My job on Relativity is make all the game systems work, interact and feel polished. So far, I’ve overhauled the cube and tree systems to be more robust while adding some more functionality and lately I’ve also been adding a bunch of small, editor-focused tools to help improve Willy’s level design workflow. Today I want to share a wild bug we ran into that halted our productivity for a few days. This specific bug caused the editor to crash whenever trying to load certain scenes that meet certain conditions. It’s fixed now, but it’s an interesting case that brings up some questions about how Unity operates and highlights the dangers of incomplete engine documentation.

First, some information about our system’s setup:

In the game we have a singleton setup, RelativityUtils where a bunch of colors and game feel tweak variables are held when multiple things need to get access to it at once. Some examples include cube colors, wall colors and button color. This isn’t a great way to do things if you’re sticking strictly to object-oriented design, but it makes it easy to change things in the inspector and have them be updated in the game.

Next, several objects in the game can be in any of the 6 gravities and look different between them. Gravity cubes, trees and color change beams are all like this. To improve workflow for Willy, I made it so changing an enum in the inspector of any of these objects changes their color to match. This is done in each scripts OnValidate method.

With this system in place, the editor started crashing on the load of our main testing scene. Cue panic. Every time we deleted our library files, the scene would load again but only once. After reloading the scene or re-opening the editor, we’d get a crash. After spending (probably) too much time changing one or two things in the scene and retrying, I moved onto reading crash logs.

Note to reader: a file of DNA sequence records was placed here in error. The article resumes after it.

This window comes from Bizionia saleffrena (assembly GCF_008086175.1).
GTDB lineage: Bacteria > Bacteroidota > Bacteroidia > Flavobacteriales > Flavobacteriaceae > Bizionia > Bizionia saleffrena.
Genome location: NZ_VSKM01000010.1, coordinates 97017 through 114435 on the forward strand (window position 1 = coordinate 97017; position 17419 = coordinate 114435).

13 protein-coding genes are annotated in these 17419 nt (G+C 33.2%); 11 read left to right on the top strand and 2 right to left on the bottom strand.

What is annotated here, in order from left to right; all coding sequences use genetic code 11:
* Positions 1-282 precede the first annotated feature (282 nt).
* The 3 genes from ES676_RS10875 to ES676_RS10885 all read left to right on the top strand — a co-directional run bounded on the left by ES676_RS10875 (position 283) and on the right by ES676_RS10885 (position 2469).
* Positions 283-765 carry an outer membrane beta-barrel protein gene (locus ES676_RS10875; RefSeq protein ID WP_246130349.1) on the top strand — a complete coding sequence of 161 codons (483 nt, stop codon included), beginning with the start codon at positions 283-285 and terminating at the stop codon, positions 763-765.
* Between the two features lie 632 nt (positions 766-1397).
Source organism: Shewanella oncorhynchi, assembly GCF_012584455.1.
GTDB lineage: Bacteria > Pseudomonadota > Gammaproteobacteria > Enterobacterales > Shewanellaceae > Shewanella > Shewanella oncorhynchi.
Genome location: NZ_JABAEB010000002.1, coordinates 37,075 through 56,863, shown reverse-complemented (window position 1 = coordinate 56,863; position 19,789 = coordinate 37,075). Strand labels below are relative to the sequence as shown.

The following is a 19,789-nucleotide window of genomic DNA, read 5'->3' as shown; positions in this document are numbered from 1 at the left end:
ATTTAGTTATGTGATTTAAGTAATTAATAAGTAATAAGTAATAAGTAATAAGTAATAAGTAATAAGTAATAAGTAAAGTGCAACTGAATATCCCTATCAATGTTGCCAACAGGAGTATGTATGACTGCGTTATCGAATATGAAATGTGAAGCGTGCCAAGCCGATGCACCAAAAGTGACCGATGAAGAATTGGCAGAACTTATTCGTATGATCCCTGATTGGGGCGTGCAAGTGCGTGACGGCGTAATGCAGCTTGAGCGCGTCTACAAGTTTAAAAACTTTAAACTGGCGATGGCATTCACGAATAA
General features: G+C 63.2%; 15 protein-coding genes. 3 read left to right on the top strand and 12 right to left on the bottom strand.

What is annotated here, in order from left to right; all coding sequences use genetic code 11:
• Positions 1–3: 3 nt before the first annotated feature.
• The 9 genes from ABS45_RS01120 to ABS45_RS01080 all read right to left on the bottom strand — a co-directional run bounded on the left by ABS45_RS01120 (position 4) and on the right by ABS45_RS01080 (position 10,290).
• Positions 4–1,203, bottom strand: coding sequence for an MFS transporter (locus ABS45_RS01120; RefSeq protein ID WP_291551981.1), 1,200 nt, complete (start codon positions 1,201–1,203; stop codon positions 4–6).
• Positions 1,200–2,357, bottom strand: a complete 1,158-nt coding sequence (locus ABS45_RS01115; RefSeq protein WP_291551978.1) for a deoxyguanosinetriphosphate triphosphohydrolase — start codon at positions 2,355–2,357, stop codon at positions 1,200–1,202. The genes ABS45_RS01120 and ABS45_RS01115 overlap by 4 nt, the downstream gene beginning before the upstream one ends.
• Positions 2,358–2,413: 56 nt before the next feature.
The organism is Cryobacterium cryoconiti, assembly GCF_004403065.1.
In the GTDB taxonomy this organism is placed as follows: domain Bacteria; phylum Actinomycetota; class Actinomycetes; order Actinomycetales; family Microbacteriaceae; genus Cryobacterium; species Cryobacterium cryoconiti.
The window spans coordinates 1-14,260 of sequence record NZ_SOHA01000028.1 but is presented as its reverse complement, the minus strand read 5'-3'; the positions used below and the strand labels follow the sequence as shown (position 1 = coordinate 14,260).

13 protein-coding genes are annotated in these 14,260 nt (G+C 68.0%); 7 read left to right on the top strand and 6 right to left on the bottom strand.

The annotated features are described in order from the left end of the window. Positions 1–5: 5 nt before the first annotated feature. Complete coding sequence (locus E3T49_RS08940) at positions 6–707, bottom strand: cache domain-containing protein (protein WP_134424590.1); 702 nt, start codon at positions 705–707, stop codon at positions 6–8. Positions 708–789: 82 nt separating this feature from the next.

So this looks pretty gross and on first it was total information overload, but after looking around a bit online it came to my attention that there’s a stack trace at the bottom. A stack trace is just an ordered list of as many commands as Unity can hold in reverse chronological order. Looking at this file, we can see all the steps taken leading up to the crash. Super helpful!

A good first step when looking at the stack is to find the most recent code that you wrote. Although Unity has it’s problems it’s much more likely for me to have messed up. So the first thing I wrote was OnValidate being called on the color changing beams in order to set their colors to match the set gravity direction. That process requires a call to our singleton, RelativityUtils which hasn’t been set as an instance yet. Here’s some code from the version of that singleton which was causing our crash:

When stepping through this code as the editor is starting, I noticed that OnValidate was being called just after the constructor of each class (as they’re being added to the scene in editor mode) which means that the scene has only partially been set up so far. In the color change beam’s OnValidate, we set the color with a value we get from RelativityUtils. Look again at the code for our singleton instance. If we haven’t assigned an instance of the class, then we try and use FindObjectOfType to search through the scene and check for that type of object! This is hugely problematic because we’ve only partially setup the scene and this is the cause of our editor crashing bug.

This is also where my questions start. How does Unity set up the scene graph at the start of a scene? Does it wait for all objects in the scene to load before assembling the hierarchy? Does it add them as we go through and instantiate objects? In cases like this where we’re given useful, but poorly documented functions like OnValidate. If I had source access or more filled out documentation, I could have more easily found the answer to this problem and saved more than a day’s work. Anyways, frustration aside, onto the solution.

The big problem here is that OnValidate is called when the editor is in the process of loading up a scene. That was unexpected behaviour, but now we know. What’s the solution? Add a check to not try and execute our OnValidate code if the scene is currently loading!


You’ll notice that my singleton code also removes the bit about creating a new object if there are none to find in the scene and that’s just to make sure we remember to add managers to our scenes. Otherwise the color and game feel variables on RelativityUtils will just be set to their default instead of the handpicked values they should be. Otherwise this is a very simple solution to an obscure and annoying problem.

Let me know if you have any questions about debugging in Unity or if you want to talk about our used of singletons or anything else game-related either here or on twitter: @cjacobwade